During this past winter my young daughter proudly brought me a piece of paper on which she had written a recipe. I have transcribed it below exactly as she submitted it to me:
|Sauce Rolls by Chef Keziah||another food from Yummy|
Here are the facts: Keziah has obviously been around cooks or chefs and has gleaned fragments of the baking process. She seems to know that she needs the base of flour, salt and eggs in some combination. She also knows there is some obligatory mixing and baking involved. But what are the appropriate ingredient proportions? How much milk does she need? Will a teaspoon of garlic salt on each roll be a little overpowering? Did the recipe ever mention actually forming and shaping the rolls? And I suspect that 5 minutes at 350° will deliver undercooked bread. I did not try the recipe as submitted. Why? Because I bake bread weekly and I know better! I would get a bread product (provided I used flour and not flower) but perhaps not what Keziah is expecting or imagining.
I have counselees enter sessions with spiritual ‘recipes’ very similar to the one penned above, especially the younger generation. They’ve been around the Christian faith just long enough to understand the basic ingredients of ‘God is love’, and that the Bible has formulas for how to produce some desirable life outcomes. For example, “I pray and God gives me things.” “I’m supposed to love and be loved in return.” “I attend church some Sundays and give money and God will take care of me.” There’s some praying, worship and serving in there too. But what are the appropriate proportions and how do these disciplines actually help them shape life? Exactly how long does this concoction have to brew or bake before it delivers the desired delight? It doesn’t take very many sessions to see why their ‘recipe’ isn’t going to work.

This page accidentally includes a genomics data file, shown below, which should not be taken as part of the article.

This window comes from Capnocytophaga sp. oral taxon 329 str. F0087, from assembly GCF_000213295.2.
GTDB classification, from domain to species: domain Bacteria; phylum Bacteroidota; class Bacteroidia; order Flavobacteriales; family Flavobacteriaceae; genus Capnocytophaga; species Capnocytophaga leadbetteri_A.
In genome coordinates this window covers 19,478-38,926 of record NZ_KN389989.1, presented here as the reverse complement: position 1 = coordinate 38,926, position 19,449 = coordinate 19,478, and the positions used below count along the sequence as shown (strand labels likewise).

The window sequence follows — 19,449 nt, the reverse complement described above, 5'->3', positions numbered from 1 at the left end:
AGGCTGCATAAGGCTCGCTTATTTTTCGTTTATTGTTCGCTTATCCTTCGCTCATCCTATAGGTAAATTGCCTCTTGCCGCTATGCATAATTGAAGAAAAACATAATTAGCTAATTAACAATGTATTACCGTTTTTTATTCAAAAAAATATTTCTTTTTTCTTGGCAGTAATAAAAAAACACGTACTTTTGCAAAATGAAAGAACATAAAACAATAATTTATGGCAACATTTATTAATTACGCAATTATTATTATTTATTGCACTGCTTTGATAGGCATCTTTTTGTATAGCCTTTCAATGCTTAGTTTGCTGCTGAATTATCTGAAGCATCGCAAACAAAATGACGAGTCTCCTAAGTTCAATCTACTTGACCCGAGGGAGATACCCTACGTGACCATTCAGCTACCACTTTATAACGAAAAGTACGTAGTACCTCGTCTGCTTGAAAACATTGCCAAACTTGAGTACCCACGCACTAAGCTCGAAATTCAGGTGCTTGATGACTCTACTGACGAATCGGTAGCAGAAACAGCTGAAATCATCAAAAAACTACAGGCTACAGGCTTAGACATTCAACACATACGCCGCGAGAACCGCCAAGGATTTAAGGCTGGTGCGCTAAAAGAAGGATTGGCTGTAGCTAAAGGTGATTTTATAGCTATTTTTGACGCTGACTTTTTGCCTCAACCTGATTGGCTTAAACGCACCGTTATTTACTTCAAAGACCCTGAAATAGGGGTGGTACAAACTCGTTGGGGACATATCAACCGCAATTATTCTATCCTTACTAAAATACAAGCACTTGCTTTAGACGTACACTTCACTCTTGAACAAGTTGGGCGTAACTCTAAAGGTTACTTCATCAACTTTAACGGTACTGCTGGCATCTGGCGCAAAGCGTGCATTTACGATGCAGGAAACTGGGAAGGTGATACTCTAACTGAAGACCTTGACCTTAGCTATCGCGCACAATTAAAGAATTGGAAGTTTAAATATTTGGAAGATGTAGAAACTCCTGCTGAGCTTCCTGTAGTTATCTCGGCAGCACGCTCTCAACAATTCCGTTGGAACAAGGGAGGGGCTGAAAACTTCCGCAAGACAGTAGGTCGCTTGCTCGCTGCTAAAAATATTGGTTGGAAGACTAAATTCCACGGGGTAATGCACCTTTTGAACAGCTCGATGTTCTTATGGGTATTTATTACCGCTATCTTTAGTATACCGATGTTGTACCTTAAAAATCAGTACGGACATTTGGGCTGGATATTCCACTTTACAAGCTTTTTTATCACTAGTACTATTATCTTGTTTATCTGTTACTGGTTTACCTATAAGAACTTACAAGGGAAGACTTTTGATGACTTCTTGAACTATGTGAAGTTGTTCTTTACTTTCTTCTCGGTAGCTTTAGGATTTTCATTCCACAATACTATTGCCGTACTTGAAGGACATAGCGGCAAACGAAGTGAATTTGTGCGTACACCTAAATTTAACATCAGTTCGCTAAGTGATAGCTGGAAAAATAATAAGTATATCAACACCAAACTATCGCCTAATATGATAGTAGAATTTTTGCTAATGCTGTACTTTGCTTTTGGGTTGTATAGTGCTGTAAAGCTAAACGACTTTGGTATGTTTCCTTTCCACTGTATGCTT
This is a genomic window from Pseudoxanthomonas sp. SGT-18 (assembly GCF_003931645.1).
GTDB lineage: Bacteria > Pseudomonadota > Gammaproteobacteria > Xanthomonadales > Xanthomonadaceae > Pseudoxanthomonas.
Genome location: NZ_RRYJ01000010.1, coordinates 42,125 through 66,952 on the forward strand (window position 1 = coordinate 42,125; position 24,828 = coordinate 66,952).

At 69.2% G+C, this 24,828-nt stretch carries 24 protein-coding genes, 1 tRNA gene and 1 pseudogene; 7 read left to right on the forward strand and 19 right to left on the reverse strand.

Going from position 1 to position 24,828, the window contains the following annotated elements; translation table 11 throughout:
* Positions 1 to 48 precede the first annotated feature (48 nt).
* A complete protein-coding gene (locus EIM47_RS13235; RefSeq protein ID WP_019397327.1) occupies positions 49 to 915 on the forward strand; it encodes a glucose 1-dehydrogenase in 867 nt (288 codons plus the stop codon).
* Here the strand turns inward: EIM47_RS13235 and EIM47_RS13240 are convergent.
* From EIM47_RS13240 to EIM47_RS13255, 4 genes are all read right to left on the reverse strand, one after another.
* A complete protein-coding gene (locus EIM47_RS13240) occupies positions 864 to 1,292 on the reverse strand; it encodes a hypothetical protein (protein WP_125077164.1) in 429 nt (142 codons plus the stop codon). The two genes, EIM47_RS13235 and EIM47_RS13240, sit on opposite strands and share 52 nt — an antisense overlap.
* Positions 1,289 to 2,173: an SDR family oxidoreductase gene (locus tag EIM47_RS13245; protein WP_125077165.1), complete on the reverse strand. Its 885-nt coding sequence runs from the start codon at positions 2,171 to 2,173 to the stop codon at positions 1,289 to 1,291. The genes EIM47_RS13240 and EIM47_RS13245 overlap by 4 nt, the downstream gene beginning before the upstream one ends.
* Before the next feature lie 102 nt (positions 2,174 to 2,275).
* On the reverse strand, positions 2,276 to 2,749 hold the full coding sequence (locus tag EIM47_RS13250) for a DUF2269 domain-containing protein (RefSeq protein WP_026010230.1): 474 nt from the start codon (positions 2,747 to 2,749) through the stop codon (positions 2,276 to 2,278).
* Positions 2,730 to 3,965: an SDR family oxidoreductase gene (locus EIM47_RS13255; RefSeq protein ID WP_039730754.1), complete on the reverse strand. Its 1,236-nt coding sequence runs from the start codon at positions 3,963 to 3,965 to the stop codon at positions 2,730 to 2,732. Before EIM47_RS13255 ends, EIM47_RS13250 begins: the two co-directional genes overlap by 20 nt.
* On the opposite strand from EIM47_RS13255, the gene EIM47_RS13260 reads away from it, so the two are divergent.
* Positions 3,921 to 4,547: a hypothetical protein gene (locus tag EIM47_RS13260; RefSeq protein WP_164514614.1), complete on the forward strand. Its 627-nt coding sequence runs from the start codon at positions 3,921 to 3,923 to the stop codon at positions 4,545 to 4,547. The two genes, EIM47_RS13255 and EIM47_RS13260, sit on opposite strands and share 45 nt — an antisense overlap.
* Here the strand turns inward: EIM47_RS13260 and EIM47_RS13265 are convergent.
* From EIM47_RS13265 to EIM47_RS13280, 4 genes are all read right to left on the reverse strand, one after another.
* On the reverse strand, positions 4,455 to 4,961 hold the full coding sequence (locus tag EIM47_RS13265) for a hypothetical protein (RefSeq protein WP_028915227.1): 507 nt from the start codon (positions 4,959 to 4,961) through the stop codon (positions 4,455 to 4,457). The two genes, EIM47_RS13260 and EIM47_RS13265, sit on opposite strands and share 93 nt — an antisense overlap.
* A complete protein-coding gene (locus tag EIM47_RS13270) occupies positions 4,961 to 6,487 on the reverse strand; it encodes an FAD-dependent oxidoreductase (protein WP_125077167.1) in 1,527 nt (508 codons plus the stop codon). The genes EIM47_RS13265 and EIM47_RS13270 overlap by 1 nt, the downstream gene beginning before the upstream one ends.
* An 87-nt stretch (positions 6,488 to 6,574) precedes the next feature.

When I saw Keziah’s recipe for sauce rolls I snickered and thought to myself, “I need to take her to the kitchen and not simply demonstrate the process, but talk to her about the equipment, ingredients and process until she has a thorough understanding from start to finish. Her simple observation is not enough. I need to say something, model something and have her practice in my parental (wakeful) presence.”
We must have a similar paradigm for our counselees, save the snickering. We must help counselees think past simply the facts of the Christian faith and their casual observations. The method must be gentle, timely and patient but nevertheless firmly employed. There are pertinent components that are missing and the interaction of the various disciplines must be understood and practiced. Their exposure to the Word, the explanation of its application and the employment of examples to work on during the week must all integrate and become normalized. Then we will see the desired, beautiful God-honoring fruit. Here are just a few examples:
As mentioned above, a basic ingredient for many counselees is that God is love, but what’s the “explanation and employment” (takeaway) from that? This truth should not simply give me a warm fuzzy feeling of Him having eyes only for me. It should remind me of a cross on a hill that was meant for me but occupied by a gift that was bursting with genuine love. Therefore this basic ingredient of loves compels me to respond with my life and full devotion to whatever He says.